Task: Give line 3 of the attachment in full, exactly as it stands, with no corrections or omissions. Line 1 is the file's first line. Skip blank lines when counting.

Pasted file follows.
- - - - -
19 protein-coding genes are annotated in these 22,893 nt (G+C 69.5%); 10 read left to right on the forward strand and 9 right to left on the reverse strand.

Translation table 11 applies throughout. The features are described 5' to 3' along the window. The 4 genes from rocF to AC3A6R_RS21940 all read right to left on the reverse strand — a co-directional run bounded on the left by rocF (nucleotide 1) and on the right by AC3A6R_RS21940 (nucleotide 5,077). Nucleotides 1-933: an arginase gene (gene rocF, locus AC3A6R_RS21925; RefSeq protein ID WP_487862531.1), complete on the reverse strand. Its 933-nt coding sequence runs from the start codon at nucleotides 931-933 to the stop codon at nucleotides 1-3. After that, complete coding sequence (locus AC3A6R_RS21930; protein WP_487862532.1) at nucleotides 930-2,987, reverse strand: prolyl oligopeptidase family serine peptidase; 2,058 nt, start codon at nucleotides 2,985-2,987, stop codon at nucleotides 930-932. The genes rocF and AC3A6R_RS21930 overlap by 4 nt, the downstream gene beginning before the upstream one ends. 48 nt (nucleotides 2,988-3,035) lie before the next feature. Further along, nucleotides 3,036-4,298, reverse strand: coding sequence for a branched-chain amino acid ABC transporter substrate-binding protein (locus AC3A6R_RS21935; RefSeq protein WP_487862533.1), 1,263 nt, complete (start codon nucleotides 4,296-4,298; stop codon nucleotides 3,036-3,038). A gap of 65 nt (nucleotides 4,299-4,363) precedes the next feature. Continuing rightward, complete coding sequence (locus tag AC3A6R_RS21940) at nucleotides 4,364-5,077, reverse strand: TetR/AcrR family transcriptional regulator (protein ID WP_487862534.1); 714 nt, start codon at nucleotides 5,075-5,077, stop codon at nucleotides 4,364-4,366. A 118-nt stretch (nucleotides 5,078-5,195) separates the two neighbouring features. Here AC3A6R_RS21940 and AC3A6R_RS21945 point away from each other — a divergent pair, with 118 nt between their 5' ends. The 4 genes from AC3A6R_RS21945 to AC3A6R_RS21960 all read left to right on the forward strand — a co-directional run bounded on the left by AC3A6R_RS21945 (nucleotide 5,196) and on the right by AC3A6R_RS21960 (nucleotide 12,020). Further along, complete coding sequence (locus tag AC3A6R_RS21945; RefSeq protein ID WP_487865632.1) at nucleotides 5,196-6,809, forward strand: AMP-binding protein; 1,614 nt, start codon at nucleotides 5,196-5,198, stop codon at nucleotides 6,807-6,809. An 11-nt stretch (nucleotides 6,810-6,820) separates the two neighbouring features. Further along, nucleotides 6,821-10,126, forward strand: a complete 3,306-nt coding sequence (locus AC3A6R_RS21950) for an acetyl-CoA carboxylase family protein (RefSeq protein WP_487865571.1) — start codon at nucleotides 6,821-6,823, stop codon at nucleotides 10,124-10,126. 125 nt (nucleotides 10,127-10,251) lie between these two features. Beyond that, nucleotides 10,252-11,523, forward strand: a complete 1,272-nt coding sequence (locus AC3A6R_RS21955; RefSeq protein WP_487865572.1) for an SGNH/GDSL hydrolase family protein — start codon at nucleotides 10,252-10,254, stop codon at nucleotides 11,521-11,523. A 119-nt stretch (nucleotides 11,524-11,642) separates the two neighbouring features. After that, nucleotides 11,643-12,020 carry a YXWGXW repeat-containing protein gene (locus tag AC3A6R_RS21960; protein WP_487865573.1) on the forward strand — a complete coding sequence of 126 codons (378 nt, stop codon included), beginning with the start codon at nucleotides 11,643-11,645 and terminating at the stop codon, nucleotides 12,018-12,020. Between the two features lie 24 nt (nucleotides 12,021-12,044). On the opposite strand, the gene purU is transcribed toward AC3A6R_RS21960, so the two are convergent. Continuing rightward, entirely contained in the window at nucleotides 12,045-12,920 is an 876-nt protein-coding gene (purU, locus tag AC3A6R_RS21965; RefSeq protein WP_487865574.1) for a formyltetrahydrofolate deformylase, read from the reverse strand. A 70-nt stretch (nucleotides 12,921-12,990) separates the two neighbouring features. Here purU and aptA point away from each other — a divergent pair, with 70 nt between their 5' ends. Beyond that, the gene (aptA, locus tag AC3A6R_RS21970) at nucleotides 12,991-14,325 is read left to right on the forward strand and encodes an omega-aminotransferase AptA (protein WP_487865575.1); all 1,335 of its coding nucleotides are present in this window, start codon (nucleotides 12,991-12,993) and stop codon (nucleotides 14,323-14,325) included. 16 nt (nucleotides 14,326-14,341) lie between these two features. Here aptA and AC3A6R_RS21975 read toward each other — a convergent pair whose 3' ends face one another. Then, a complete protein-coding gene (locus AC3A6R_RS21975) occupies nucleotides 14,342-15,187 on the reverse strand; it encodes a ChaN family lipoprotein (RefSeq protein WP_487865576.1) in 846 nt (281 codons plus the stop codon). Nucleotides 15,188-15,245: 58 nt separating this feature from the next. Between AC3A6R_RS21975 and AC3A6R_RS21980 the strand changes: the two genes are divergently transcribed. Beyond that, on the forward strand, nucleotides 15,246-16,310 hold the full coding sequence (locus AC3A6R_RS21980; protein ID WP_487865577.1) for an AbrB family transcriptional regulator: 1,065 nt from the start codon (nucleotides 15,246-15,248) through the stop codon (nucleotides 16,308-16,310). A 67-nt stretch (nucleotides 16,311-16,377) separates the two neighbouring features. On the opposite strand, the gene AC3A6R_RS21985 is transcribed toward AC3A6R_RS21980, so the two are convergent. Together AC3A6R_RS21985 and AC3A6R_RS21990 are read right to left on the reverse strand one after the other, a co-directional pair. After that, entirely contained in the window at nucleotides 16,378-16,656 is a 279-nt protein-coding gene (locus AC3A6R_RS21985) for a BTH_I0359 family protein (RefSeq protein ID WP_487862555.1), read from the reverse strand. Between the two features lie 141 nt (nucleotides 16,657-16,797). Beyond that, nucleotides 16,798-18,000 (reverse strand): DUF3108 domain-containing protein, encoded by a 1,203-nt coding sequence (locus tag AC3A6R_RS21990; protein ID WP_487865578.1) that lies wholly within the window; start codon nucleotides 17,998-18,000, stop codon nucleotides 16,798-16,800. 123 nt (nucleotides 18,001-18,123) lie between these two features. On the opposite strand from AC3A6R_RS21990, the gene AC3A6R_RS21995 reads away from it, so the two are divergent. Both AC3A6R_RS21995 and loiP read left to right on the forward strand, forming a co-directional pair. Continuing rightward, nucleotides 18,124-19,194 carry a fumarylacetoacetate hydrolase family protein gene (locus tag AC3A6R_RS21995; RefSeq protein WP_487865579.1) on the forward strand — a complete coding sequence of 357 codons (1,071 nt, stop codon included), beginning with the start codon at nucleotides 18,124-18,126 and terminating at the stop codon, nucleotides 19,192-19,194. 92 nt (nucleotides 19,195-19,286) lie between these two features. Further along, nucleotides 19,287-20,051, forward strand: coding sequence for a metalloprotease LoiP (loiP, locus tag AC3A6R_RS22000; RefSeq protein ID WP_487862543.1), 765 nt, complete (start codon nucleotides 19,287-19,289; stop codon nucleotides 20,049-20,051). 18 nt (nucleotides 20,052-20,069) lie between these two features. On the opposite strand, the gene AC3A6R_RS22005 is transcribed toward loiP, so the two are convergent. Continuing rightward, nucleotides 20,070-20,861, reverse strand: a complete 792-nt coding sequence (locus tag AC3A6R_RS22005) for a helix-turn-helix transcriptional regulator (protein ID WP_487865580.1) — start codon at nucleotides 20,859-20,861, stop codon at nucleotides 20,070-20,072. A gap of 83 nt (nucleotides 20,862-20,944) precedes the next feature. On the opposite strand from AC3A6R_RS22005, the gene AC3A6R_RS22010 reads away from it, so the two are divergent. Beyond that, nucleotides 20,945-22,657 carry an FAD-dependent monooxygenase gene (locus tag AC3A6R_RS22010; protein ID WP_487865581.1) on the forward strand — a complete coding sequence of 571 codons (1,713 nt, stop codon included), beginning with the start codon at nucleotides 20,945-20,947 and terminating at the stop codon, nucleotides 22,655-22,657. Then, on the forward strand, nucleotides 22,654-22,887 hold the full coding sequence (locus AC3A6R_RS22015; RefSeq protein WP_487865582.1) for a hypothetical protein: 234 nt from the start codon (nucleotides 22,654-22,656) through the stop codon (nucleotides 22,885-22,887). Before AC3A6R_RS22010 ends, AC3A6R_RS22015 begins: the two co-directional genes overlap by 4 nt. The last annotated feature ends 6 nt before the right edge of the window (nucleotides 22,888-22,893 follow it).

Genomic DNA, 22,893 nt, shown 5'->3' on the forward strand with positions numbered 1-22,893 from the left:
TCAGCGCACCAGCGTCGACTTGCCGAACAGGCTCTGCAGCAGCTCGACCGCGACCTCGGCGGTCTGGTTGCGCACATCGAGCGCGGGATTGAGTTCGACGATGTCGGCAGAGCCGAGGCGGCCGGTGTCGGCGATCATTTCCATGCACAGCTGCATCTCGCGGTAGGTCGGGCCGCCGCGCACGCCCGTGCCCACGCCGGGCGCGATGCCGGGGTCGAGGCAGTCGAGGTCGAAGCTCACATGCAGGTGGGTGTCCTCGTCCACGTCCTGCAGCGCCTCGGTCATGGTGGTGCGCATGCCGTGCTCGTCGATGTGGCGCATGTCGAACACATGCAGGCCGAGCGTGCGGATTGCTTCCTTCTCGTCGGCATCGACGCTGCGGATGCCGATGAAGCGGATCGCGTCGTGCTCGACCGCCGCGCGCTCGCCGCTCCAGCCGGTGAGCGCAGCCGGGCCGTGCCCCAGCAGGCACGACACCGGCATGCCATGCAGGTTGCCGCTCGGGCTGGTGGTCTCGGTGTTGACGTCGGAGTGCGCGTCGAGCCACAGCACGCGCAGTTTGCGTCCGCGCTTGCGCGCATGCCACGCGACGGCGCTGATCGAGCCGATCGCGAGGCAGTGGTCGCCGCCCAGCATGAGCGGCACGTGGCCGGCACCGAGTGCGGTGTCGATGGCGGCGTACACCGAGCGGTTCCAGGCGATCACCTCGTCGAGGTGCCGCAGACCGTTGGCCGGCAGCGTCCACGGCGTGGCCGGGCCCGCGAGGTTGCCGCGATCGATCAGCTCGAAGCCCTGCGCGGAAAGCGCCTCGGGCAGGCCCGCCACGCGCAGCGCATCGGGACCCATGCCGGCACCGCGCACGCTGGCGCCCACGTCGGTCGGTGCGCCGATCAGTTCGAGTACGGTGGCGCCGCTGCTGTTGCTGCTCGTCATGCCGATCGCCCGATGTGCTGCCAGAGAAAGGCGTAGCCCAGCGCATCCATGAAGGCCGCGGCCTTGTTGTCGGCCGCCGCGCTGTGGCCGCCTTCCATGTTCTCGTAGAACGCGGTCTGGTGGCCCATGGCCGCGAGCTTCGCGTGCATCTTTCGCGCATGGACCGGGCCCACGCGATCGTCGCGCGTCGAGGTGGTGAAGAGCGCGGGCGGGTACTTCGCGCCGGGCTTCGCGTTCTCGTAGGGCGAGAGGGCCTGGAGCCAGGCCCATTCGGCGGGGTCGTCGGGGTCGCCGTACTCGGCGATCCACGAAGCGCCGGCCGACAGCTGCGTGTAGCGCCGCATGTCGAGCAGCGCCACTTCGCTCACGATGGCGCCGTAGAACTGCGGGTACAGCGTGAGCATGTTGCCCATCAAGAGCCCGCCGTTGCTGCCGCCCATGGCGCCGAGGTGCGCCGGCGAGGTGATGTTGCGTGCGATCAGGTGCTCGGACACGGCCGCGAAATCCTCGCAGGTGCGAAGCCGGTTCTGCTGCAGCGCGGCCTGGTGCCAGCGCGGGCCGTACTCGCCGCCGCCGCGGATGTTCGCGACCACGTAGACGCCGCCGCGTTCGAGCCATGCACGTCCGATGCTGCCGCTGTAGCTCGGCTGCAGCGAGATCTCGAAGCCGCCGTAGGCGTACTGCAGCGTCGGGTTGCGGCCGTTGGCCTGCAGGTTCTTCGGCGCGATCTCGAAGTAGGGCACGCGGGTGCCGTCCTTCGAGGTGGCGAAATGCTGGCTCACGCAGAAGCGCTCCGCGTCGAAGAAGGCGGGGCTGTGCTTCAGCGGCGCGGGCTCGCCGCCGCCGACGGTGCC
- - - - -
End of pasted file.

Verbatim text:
Genomic DNA, 22,893 nt, shown 5'->3' on the forward strand with positions numbered 1-22,893 from the left: